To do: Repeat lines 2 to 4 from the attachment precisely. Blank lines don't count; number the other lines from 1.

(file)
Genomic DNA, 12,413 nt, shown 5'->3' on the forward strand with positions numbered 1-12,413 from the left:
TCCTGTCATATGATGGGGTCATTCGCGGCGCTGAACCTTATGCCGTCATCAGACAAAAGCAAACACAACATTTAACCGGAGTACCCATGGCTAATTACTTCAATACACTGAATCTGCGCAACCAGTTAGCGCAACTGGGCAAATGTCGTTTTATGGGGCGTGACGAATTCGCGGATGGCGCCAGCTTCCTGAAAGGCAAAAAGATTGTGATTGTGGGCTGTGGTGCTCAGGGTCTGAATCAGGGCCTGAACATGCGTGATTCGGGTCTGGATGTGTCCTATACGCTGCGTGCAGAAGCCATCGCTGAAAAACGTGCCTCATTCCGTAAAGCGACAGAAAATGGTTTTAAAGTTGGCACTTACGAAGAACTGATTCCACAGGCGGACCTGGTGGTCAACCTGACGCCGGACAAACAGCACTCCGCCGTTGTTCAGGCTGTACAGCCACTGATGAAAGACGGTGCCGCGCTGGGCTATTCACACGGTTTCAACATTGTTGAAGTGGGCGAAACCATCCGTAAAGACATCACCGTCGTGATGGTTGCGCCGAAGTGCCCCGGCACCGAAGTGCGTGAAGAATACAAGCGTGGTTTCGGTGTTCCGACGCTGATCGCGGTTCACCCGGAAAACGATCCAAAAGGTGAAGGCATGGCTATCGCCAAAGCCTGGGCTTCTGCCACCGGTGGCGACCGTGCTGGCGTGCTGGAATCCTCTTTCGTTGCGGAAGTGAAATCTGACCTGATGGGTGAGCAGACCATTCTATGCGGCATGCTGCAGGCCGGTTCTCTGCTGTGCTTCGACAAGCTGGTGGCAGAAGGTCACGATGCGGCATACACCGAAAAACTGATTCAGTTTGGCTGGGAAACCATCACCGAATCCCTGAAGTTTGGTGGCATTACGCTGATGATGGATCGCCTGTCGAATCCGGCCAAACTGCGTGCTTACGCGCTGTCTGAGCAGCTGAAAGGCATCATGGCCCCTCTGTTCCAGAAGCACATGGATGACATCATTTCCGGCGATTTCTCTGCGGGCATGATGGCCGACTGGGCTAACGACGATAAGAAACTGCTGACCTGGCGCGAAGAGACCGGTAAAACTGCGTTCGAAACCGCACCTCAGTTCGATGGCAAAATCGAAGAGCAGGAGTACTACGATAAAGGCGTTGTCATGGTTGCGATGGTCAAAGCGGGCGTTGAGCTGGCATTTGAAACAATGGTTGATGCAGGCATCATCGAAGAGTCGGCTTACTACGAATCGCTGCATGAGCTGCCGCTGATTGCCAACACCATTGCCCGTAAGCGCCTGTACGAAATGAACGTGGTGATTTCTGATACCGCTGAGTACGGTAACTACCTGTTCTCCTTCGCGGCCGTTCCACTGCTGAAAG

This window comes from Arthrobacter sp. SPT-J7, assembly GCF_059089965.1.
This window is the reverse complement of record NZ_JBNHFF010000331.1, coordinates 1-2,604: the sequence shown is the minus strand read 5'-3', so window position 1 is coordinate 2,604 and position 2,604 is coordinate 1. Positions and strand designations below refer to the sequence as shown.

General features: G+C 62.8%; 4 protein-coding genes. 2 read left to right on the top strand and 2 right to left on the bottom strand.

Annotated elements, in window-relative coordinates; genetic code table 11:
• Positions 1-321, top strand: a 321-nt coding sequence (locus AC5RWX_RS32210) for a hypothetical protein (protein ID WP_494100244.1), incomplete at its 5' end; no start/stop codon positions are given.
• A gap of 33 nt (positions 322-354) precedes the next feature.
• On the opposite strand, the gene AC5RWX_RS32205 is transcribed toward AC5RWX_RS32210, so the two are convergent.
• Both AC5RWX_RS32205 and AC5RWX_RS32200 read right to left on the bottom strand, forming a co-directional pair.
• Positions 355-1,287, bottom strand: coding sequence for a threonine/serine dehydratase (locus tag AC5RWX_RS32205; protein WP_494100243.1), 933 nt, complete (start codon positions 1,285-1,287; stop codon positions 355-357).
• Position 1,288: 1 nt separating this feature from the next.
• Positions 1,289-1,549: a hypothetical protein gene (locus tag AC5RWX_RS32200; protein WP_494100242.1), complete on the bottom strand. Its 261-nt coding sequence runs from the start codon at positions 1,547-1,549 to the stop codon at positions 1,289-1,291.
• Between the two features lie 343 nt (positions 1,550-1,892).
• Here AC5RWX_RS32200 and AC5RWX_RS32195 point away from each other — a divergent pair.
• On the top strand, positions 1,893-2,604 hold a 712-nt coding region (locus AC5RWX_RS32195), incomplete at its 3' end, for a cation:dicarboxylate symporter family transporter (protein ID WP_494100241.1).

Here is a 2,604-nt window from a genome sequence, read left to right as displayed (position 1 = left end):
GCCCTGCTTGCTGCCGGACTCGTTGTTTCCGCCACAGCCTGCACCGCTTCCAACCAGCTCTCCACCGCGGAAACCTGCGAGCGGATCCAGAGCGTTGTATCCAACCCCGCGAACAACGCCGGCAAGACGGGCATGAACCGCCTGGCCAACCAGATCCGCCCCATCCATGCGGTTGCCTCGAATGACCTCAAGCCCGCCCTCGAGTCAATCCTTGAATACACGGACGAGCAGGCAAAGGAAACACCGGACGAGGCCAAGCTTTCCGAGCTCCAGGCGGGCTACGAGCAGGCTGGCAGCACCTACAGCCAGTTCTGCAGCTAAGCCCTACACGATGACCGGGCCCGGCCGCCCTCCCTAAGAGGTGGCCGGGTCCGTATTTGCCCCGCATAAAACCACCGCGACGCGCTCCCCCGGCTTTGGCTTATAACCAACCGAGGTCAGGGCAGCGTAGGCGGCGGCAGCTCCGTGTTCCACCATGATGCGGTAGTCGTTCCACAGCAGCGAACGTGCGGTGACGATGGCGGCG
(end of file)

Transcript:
TCCTGTCATATGATGGGGTCATTCGCGGCGCTGAACCTTATGCCGTCATCAGACAAAAGCAAACACAACATTTAACCGGAGTACCCATGGCTAATTACTTCAATACACTGAATCTGCGCAACCAGTTAGCGCAACTGGGCAAATGTCGTTTTATGGGGCGTGACGAATTCGCGGATGGCGCCAGCTTCCTGAAAGGCAAAAAGATTGTGATTGTGGGCTGTGGTGCTCAGGGTCTGAATCAGGGCCTGAACATGCGTGATTCGGGTCTGGATGTGTCCTATACGCTGCGTGCAGAAGCCATCGCTGAAAAACGTGCCTCATTCCGTAAAGCGACAGAAAATGGTTTTAAAGTTGGCACTTACGAAGAACTGATTCCACAGGCGGACCTGGTGGTCAACCTGACGCCGGACAAACAGCACTCCGCCGTTGTTCAGGCTGTACAGCCACTGATGAAAGACGGTGCCGCGCTGGGCTATTCACACGGTTTCAACATTGTTGAAGTGGGCGAAACCATCCGTAAAGACATCACCGTCGTGATGGTTGCGCCGAAGTGCCCCGGCACCGAAGTGCGTGAAGAATACAAGCGTGGTTTCGGTGTTCCGACGCTGATCGCGGTTCACCCGGAAAACGATCCAAAAGGTGAAGGCATGGCTATCGCCAAAGCCTGGGCTTCTGCCACCGGTGGCGACCGTGCTGGCGTGCTGGAATCCTCTTTCGTTGCGGAAGTGAAATCTGACCTGATGGGTGAGCAGACCATTCTATGCGGCATGCTGCAGGCCGGTTCTCTGCTGTGCTTCGACAAGCTGGTGGCAGAAGGTCACGATGCGGCATACACCGAAAAACTGATTCAGTTTGGCTGGGAAACCATCACCGAATCCCTGAAGTTTGGTGGCATTACGCTGATGATGGATCGCCTGTCGAATCCGGCCAAACTGCGTGCTTACGCGCTGTCTGAGCAGCTGAAAGGCATCATGGCCCCTCTGTTCCAGAAGCACATGGATGACATCATTTCCGGCGATTTCTCTGCGGGCATGATGGCCGACTGGGCTAACGACGATAAGAAACTGCTGACCTGGCGCGAAGAGACCGGTAAAACTGCGTTCGAAACCGCACCTCAGTTCGATGGCAAAATCGAAGAGCAGGAGTACTACGATAAAGGCGTTGTCATGGTTGCGATGGTCAAAGCGGGCGTTGAGCTGGCATTTGAAACAATGGTTGATGCAGGCATCATCGAAGAGTCGGCTTACTACGAATCGCTGCATGAGCTGCCGCTGATTGCCAACACCATTGCCCGTAAGCGCCTGTACGAAATGAACGTGGTGATTTCTGATACCGCTGAGTACGGTAACTACCTGTTCTCCTTCGCGGCCGTTCCACTGCTGAAAG

This window comes from Arthrobacter sp. SPT-J7, assembly GCF_059089965.1.
This window is the reverse complement of record NZ_JBNHFF010000331.1, coordinates 1-2,604: the sequence shown is the minus strand read 5'-3', so window position 1 is coordinate 2,604 and position 2,604 is coordinate 1. Positions and strand designations below refer to the sequence as shown.